by Bill Sardi by Bill Sardi
America is not a country where people are ready to say they don’t believe in God. It’s easier to say they do believe in God than make oneself a target for conversion efforts. According to many polls, it is generally said that better than 95% of Americans believe in God.
How a belief in God shapes opinions is revealed in a recent TIME Magazine poll. The greatest difference in opinion on current issues between four views of God (authoritarian, benevolent, critical or distant) involved abortion (only 1.5% of those who believe in a distant God thought abortion was always wrong, compared to 23% among those who believe in an authoritarian God, a 15.3 times difference). There was a 3.4 times difference in the percentage of Americans who "trust President Bush a lot" (9.3 to 32.0% distant God believers vs authoritarian God believers). While the war in Iraq has been divisive, the greatest difference between believers (distant vs. authoritarian) was only about 2 times (29% vs. 63%), comparatively not as divisive as one would think.
What is interesting is how many Americans, regardless of their view of God, believe government is an answer to so many issues, such as environmental protection (76—89%) or financial inequality (53—63%), as if God has nothing to do with any of these matters. Americans’ reliance upon government appears to have replaced reliance upon God.
Even though half of the US annual budget of $2.25 trillion is allotted for defense/war spending (the federal government only fesses up to 16% of the federal budget being spent for war and hides the remaining 34%), the American public apparently feels insecure and wants more spent on military, despite the fact war is bankrupting the country, and recent wars (Vietnam, Iraq) have been started on false pretenses. Even with the fact there were no "weapons of mass destruction" found in Iraq, with poorly substantiated counter claims by the President, from 3 to 6 in ten believers still think the Iraq war is justified.
Furthermore, even with an onerous tax system where the bottom half of tax payers pay little or no tax and the top 30% pay about 70% of the taxes, many Americans (53—63%) felt government could do a better job of redistributing wealth.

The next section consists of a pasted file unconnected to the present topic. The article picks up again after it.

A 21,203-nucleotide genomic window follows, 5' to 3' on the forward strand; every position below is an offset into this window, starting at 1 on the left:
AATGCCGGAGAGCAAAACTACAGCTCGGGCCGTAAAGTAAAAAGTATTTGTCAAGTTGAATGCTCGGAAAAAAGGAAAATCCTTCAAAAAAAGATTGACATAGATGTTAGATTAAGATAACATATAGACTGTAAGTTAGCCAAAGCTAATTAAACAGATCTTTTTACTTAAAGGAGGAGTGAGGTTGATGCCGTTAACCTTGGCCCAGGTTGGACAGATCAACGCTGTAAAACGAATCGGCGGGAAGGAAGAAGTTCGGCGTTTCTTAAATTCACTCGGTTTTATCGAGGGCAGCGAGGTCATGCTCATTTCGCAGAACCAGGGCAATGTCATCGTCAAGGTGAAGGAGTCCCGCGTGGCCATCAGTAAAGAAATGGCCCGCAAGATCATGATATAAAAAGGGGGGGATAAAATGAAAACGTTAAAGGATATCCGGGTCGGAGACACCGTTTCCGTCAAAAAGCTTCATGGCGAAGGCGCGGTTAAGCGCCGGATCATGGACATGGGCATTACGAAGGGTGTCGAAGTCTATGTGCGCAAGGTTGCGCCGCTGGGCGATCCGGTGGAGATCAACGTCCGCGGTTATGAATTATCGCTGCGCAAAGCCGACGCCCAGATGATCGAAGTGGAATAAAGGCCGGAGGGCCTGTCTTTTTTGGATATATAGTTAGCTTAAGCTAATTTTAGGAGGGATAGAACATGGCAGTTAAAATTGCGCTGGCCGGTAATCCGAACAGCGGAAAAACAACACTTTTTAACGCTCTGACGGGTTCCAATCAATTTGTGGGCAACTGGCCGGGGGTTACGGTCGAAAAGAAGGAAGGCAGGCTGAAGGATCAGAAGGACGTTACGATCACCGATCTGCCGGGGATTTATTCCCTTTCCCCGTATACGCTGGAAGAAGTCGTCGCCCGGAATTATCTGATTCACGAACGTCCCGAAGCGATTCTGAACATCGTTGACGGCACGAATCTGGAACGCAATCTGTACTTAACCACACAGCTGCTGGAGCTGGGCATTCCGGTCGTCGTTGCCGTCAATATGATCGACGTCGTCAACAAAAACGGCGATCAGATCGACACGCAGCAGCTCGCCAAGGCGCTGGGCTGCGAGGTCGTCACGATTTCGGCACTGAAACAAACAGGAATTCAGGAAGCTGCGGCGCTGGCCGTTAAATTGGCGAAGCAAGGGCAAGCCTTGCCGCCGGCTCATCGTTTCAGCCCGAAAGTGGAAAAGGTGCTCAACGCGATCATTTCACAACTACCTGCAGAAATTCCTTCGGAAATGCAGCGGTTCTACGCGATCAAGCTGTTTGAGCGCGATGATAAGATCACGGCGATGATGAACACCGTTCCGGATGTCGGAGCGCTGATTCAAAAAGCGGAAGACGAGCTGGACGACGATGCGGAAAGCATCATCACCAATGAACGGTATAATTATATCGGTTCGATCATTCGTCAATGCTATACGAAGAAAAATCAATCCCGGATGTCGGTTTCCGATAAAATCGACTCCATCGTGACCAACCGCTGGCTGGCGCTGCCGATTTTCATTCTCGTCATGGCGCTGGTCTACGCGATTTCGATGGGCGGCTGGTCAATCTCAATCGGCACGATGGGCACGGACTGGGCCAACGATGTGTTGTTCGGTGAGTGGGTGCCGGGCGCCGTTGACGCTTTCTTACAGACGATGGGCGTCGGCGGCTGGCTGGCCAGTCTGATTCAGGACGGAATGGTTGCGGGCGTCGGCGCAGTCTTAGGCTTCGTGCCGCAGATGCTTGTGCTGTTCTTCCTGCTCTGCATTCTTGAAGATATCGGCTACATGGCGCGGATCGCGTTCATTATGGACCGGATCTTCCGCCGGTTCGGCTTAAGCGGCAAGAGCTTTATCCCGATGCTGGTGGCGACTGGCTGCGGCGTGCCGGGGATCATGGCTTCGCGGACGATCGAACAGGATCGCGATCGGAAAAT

How belief in God affects opinions on issues, by % of Americans polled
Time Magazine Oct. 30, 2006
31% of Americans believe in a Authoritarian God
23% of Americans believe in a Benevolent God
16% of Americans believe in a Critical God
24% of Americans believe in a Distant God
Total % of Americans who believe each of these statements
Percent of Americans who cumulatively subscribe to godly beliefs
Thinks abortion is always wrong
Believe govt should allow prayer in schools
Govt should increase military spending
Govt should expand authority to fight terrorism
Govt should protect environment better
Govt should redistribute wealth more evenly
Say the war in Iraq is justified
Trust President Bush "a lot"
America By The Numbers TIME Magazine October 30, 2006 Vol. 168 No. 18
An exercise of interest would be to multiply the percentage of each group of believers (authoritarian, benevolent, critical and distant believers in god) times the percentage that held a certain belief. For example, only 47% of the 24% of Americans who believe in a distant god believe government should allow prayer in schools.
For evaluative purposes, let’s assume all truly godly people believe abortion is always wrong and prayer should always be allowed in schools, and that all the other issues (military spending, funding of anti-terrorism, environment protection, wealth redistribution, Iraq war participation and reliance upon the executive branch of the government), are antithetical to a belief in god. Sequential calculation of the percentage of citizens who actually subscribe to all of these godly opinions shows only about 1/10th of one percent would aggregately cast their vote on the godly side of all these opinions.